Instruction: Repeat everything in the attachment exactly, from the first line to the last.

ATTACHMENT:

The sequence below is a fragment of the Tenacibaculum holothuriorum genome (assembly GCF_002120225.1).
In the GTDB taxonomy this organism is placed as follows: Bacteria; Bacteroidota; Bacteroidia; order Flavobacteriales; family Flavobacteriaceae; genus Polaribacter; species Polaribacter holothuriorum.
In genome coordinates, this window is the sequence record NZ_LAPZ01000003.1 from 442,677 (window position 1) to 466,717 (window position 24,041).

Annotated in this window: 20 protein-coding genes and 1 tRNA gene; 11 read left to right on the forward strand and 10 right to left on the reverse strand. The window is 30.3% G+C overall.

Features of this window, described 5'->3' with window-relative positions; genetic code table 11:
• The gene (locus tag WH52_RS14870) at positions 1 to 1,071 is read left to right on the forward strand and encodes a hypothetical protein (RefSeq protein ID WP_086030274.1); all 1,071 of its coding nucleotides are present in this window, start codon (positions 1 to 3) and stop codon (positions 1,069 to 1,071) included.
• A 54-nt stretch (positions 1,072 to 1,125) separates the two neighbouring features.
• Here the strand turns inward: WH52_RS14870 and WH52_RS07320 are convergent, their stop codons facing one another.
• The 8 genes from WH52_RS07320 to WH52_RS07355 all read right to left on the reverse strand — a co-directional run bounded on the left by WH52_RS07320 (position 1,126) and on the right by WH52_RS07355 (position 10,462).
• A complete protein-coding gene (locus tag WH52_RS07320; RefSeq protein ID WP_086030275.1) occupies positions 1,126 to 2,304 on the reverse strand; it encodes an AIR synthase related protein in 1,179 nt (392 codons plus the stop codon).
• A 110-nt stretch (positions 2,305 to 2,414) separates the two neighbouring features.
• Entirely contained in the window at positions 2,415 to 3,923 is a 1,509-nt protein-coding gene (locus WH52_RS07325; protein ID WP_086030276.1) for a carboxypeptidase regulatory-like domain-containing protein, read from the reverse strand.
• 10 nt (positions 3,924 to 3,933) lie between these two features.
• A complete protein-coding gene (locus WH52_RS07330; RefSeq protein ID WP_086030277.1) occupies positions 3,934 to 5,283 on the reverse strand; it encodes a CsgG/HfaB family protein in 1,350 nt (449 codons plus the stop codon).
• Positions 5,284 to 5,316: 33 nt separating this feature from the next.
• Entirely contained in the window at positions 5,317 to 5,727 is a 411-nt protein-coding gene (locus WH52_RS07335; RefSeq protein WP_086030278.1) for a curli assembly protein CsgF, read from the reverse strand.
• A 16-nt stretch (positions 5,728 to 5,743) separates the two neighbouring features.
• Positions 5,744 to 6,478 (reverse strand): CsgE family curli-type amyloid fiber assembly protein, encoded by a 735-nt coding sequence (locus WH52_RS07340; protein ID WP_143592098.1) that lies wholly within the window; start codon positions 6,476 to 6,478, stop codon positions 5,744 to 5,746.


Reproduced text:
The sequence below is a fragment of the Tenacibaculum holothuriorum genome (assembly GCF_002120225.1).
In the GTDB taxonomy this organism is placed as follows: Bacteria; Bacteroidota; Bacteroidia; order Flavobacteriales; family Flavobacteriaceae; genus Polaribacter; species Polaribacter holothuriorum.
In genome coordinates, this window is the sequence record NZ_LAPZ01000003.1 from 442,677 (window position 1) to 466,717 (window position 24,041).

Annotated in this window: 20 protein-coding genes and 1 tRNA gene; 11 read left to right on the forward strand and 10 right to left on the reverse strand. The window is 30.3% G+C overall.

Features of this window, described 5'->3' with window-relative positions; genetic code table 11:
• The gene (locus tag WH52_RS14870) at positions 1 to 1,071 is read left to right on the forward strand and encodes a hypothetical protein (RefSeq protein ID WP_086030274.1); all 1,071 of its coding nucleotides are present in this window, start codon (positions 1 to 3) and stop codon (positions 1,069 to 1,071) included.
• A 54-nt stretch (positions 1,072 to 1,125) separates the two neighbouring features.
• Here the strand turns inward: WH52_RS14870 and WH52_RS07320 are convergent, their stop codons facing one another.
• The 8 genes from WH52_RS07320 to WH52_RS07355 all read right to left on the reverse strand — a co-directional run bounded on the left by WH52_RS07320 (position 1,126) and on the right by WH52_RS07355 (position 10,462).
• A complete protein-coding gene (locus tag WH52_RS07320; RefSeq protein ID WP_086030275.1) occupies positions 1,126 to 2,304 on the reverse strand; it encodes an AIR synthase related protein in 1,179 nt (392 codons plus the stop codon).
• A 110-nt stretch (positions 2,305 to 2,414) separates the two neighbouring features.
• Entirely contained in the window at positions 2,415 to 3,923 is a 1,509-nt protein-coding gene (locus WH52_RS07325; protein ID WP_086030276.1) for a carboxypeptidase regulatory-like domain-containing protein, read from the reverse strand.
• 10 nt (positions 3,924 to 3,933) lie between these two features.
• A complete protein-coding gene (locus WH52_RS07330; RefSeq protein ID WP_086030277.1) occupies positions 3,934 to 5,283 on the reverse strand; it encodes a CsgG/HfaB family protein in 1,350 nt (449 codons plus the stop codon).
• Positions 5,284 to 5,316: 33 nt separating this feature from the next.
• Entirely contained in the window at positions 5,317 to 5,727 is a 411-nt protein-coding gene (locus WH52_RS07335; RefSeq protein WP_086030278.1) for a curli assembly protein CsgF, read from the reverse strand.
• A 16-nt stretch (positions 5,728 to 5,743) separates the two neighbouring features.
• Positions 5,744 to 6,478 (reverse strand): CsgE family curli-type amyloid fiber assembly protein, encoded by a 735-nt coding sequence (locus WH52_RS07340; protein ID WP_143592098.1) that lies wholly within the window; start codon positions 6,476 to 6,478, stop codon positions 5,744 to 5,746.